(Here’s how the We Are One Illinois ad appears on the Tribune main page)
The unions comprising the We Are One Illinois (including IEA, IFT, AFSCME, AFL-CIO) are taking to the public their case against the proposed amendment to the Illinois Constitution on the election ballot. The simplicity of the “VOTE NO” message makes a campaign that uses radio and Internet ads the most cost-effective paid-campaign approach.
The unions launched a targeted campaign last week, coinciding with the start of early voting in Illinois.
The campaign includes a radio ad airing on select Chicago-area stations and the Illinois Radio Network. Social media is also part of the campaign, including the use of Facebook to promote the VOTE NO message to union members and their Facebook friends. All that is in addition to Internet ads appearing on high-traffic news websites.
The message also is being promoted via an opinion-editorial from IEA President Cinda Klickna that was sent to newspapers statewide. The column is intended to help the public understand why the amendment is bad for everyone, not just public employees.
Though the amendment is being pitched as the answer to the state’s pension crisis, it will have no impact on the underfunding of state pensions, the cause of the pension problem. In fact, it is actually a power grab by the same politicians who caused the problem in the first place.
However, if passed, the amendment would interfere with local control of schools by allowing a school board’s minority vote to control what the majority wants to do. It would handcuff teachers and school boards — and any other type of governmental board — trying to negotiate fair contracts.
You can send a letter to the editor of your local paper to urge readers to VOTE NO. Keep in mind the letter should focus on reasons why the non-public employee should oppose the proposal, not on how this bad amendment impacts public employees. Among the points you might choose to make:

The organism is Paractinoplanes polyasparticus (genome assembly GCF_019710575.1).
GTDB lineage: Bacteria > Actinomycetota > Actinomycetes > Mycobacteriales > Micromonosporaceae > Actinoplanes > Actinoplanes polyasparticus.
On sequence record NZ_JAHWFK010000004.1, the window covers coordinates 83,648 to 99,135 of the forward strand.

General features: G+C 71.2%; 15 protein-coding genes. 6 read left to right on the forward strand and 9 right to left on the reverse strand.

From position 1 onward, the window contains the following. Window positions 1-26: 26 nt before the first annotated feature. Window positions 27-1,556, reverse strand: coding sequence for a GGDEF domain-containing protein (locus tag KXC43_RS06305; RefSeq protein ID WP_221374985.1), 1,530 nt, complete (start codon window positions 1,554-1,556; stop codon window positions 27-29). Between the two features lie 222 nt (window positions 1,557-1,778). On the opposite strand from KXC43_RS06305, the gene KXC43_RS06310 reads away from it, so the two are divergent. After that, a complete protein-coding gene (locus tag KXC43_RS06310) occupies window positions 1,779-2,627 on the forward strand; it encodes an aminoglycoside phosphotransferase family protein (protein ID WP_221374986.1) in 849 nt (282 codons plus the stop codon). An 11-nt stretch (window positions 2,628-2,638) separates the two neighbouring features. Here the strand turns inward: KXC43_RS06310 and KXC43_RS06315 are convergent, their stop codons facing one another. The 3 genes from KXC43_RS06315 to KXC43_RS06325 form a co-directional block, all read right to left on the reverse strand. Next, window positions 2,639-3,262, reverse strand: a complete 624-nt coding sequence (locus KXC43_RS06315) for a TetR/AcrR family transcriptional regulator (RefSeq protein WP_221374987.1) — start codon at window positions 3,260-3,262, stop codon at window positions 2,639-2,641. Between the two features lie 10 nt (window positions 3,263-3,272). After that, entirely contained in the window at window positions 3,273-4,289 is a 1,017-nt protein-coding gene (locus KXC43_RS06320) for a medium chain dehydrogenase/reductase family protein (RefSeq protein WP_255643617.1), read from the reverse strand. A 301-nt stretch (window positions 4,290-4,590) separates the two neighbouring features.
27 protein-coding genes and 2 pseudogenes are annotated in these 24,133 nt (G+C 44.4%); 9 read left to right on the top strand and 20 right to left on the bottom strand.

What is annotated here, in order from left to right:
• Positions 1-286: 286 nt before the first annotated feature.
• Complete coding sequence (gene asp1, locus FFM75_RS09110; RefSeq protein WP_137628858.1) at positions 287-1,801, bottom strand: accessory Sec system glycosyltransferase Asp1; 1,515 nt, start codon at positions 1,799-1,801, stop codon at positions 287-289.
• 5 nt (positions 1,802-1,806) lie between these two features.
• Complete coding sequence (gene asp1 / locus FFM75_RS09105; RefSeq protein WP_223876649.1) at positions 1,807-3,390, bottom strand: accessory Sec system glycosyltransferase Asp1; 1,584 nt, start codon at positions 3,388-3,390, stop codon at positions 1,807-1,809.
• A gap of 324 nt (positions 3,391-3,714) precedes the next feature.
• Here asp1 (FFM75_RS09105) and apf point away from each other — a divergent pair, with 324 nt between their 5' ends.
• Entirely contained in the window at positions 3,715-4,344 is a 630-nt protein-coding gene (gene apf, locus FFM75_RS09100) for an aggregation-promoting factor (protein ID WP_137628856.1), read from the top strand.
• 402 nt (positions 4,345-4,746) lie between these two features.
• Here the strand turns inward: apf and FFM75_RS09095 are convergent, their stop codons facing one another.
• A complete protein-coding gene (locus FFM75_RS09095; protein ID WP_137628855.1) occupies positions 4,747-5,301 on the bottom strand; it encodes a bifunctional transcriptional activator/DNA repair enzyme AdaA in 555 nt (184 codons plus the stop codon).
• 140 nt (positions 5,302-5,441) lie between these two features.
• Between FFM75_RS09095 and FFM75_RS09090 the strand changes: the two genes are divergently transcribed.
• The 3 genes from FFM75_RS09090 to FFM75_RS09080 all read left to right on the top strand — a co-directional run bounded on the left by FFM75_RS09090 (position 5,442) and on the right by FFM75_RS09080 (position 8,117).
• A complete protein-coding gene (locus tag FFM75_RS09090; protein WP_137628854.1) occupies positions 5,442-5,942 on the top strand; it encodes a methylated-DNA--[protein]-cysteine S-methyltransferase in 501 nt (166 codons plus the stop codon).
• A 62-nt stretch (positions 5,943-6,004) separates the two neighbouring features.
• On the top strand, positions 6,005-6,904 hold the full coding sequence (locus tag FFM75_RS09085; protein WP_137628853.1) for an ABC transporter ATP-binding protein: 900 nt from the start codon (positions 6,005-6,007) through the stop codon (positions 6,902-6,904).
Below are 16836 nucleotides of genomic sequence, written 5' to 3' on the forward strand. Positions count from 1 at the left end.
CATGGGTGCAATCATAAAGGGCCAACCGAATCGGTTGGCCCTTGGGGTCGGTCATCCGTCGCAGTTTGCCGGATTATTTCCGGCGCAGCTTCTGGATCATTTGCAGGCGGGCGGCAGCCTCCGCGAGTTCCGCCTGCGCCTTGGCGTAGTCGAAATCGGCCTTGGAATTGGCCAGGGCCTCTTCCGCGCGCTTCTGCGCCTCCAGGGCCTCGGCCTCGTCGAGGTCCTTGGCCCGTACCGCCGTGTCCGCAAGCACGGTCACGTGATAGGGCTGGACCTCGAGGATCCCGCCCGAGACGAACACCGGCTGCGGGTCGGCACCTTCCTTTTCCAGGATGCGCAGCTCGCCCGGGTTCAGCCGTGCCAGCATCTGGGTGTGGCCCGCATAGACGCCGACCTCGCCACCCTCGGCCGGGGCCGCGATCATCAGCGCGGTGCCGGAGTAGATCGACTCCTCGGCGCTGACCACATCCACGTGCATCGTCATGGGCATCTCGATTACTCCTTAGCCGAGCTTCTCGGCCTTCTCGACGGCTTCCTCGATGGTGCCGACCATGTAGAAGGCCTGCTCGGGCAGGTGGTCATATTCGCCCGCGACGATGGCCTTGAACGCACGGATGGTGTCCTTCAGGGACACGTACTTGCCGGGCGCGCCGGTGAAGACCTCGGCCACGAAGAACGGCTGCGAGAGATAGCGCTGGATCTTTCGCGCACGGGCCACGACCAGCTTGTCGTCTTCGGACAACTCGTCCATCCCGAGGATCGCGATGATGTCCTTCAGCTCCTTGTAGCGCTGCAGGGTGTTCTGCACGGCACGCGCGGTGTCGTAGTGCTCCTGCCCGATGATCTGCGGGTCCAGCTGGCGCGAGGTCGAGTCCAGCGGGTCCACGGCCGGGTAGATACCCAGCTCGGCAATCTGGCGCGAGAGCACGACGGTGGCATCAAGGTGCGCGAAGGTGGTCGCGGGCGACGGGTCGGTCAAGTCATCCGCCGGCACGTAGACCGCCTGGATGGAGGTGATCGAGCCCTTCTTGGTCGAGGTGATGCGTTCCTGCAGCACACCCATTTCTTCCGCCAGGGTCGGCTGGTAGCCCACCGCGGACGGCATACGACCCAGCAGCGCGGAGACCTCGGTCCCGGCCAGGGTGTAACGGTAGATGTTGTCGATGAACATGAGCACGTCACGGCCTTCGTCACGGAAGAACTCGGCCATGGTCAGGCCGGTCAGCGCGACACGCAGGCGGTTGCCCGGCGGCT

- The amendment would mean that a majority of a school board couldn’t approve an agreement with employees; a 3/5ths vote would be required, meaning the board’s minority would control the majority. The amendment takes local control away from the board.
- The amendment would make it harder for school boards and school employees to work out fair agreements that would allow districts to deliver a good education for students and attract and retain quality teachers.
- The Illinois League of Woman Voters calls the amendment “undemocratic. It also is opposed by Protestants for the Common Good, Illinois Citizen Action and the state’s main teacher’s organizations, the Illinois Education Association and the Illinois Federation of Teachers.
All papers have word limits on letters to the editor, so check the paper’s website to find out what the paper’s limits are and how you can email your letter to the editor. Hurry. The election is November 6.
It’s worth noting that a number of high profile opponents of public employee pensions, including the Chicago Tribune and The Illinois Policy Institute, have come out against the proposal. Not because it’s the right thing to do, but because they believe passing the amendment would make it harder to take much stonger action against public employees later.
First things first. Let’s defeat this amendment, then be ready to continue to fight to protect pensions in the legislature.